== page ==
Lovely (pseudo name) was 18-year-old pregnant woman, when her day labourer husband discovered a reddish patch on her skin. He heard from people that she had leprosy, the disease which has unacceptable misconception, superstitions and stigma among the ignorant people. After enduring severe humiliation and abuse by her husband Lovely was forced to leave her husband's house forever, as the disease was considered the consequence of a serious sin committed by her. She took a shelter at her poor mother's house situated in another district. After divorcing Lovely, her husband got married again. The sad story of Lovely is one instance of innumerable others like this and it portrays how women like her suffer the most due to lack of awareness among the people.
Different research findings show that every day, thousands of women with leprosy in different countries face discrimination and domestic violence. They are mistreated, and abandoned by their husbands. The shame and stigma they feel cause them to hide themselves away. People experience discrimination and social exclusion simply because they or someone in their family have the disease. The stigma often remains with the persons for long, even after they have been cured. Discrimination can lead to isolation, depression and even suicide. Stigma and prejudice play a large part in discouraging children, women and men from seeking treatment.
The more the women hide away, the worse the disease progresses. Leaving a woman untreated, can lead a chance to contaminate leprosy if she comes to infectious stage. This year's World Leprosy Day theme also highlights that we need to stop child disability due to leprosy. In that sense, mothers/women coming to early treatment can help achieve this goal. Considering the issues, building awareness among all the people is a must to make Bangladesh, and other countries free of leprosy. Coordinated efforts from the government and other stakeholders, including print, electronic and social media, can certainly make this possible. We need to train more female and male Community Health Service Providers (CHCP, under Community Clinic) and Union Level health staff and community volunteers (e.g. village doctor) urgently to reach the most number of vulnerable women and poor people.
Leprosy is a chronic disease that affects the nerves and the skin. If not treated, patients can become blind. It is always caused by bacteria called Myobacterium lepre. Scientist Hansen discovered the bacteria, and people often call it Hansen disease after his name. The bacteria multiply slowly. The incubation period is about five years, but it can stretch up to 20 years. Leprosy is entirely curable through a course of multi-drug treatment (MDT) for six months or one year.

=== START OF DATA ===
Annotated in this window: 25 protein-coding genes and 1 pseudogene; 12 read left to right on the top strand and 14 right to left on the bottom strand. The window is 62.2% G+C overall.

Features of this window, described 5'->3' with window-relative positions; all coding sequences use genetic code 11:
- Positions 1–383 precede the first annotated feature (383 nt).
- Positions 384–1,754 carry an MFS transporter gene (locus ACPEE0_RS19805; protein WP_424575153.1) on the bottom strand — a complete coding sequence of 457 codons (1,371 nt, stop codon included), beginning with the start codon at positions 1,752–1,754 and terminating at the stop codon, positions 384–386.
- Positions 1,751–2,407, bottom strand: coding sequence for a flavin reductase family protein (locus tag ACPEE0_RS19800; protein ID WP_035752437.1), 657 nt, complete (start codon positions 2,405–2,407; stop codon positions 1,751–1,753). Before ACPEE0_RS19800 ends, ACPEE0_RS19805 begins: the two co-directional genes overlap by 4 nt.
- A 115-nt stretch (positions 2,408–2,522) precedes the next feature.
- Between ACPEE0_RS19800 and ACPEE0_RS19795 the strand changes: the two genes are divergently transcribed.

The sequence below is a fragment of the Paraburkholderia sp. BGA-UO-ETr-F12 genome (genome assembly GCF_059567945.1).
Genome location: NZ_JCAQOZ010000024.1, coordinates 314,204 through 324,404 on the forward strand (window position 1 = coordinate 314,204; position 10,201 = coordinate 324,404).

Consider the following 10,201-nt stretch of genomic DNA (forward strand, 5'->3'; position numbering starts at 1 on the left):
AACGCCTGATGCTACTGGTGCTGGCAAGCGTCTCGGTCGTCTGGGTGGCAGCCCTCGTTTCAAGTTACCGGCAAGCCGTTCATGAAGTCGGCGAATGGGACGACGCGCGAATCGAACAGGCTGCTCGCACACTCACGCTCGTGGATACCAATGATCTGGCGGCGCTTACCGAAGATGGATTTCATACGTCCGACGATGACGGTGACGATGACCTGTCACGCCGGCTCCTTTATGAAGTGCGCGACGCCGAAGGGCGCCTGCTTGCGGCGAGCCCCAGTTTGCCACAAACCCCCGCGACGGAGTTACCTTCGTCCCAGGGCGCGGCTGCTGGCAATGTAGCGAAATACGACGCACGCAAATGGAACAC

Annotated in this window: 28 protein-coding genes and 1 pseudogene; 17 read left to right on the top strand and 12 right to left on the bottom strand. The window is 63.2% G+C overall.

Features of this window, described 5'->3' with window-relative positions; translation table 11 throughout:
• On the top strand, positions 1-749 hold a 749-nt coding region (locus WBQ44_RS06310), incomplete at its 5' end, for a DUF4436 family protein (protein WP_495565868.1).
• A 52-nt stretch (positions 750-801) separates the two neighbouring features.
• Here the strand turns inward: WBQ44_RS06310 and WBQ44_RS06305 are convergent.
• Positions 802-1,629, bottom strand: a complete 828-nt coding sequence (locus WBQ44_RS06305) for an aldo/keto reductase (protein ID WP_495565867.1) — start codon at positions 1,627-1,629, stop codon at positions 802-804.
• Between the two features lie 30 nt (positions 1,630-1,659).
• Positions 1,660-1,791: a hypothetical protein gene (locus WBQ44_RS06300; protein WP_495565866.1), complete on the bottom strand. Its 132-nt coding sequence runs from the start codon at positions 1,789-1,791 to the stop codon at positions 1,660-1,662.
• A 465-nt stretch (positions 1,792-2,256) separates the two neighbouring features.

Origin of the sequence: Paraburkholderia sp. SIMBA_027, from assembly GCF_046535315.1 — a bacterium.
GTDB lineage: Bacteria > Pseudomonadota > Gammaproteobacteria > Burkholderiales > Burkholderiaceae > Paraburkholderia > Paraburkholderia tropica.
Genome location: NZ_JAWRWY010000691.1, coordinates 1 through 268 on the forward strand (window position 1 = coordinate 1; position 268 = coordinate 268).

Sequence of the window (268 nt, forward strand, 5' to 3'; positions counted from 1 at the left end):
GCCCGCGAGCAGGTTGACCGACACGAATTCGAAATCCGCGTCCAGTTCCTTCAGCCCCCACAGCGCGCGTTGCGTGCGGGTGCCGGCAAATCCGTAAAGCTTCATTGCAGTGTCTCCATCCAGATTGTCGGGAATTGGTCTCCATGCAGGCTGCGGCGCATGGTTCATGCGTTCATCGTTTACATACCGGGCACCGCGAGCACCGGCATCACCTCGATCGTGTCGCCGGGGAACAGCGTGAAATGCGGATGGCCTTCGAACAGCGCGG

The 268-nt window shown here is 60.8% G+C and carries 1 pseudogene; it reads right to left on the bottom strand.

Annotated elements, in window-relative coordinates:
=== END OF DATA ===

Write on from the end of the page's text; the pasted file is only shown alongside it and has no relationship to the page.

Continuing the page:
Although leprosy is curable, there are still millions of people globally living with this disease. And many of them are discriminated by their community and state due to stigma and lack of knowledge. 213,899 people were diagnosed with leprosy in 2014, and it is estimated that millions more are still remaining undiagnosed.
In Bangladesh, National leprosy services were established in 1965 through three government hospitals. Several NGOs started providing services to leprosy affected people in different time period in different places in Bangladesh. National leprosy services were strengthened, bringing all the providers together since 1985. Now the services are available at free of charge in all upazila health complexes, district sadar hospitals and NGO clinics. Leprosy patients must be motivated to take this treatment and services.
Significant numbers of new leprosy cases are detected each year. Leprosy Mission International-Bangladesh informed that Bangladesh reports more than 3,000 new cases annually and the number during 2014 was 3,622. New cases with visible deformity are an indicator of delayed detection and the proportion of new cases with visible deformity globally 6.6 per cent. Eleven per cent of new cases reported in Bangladesh during 2014 had visible deformity.
Therefore considering the gravity of the present scenario, the government must be proactive in finding new cases, increasing community awareness and keeping enough budget
provision for National Leprosy Eradication Programme (NLEP).
Parvez Babul is a journalist.
Email: [email protected]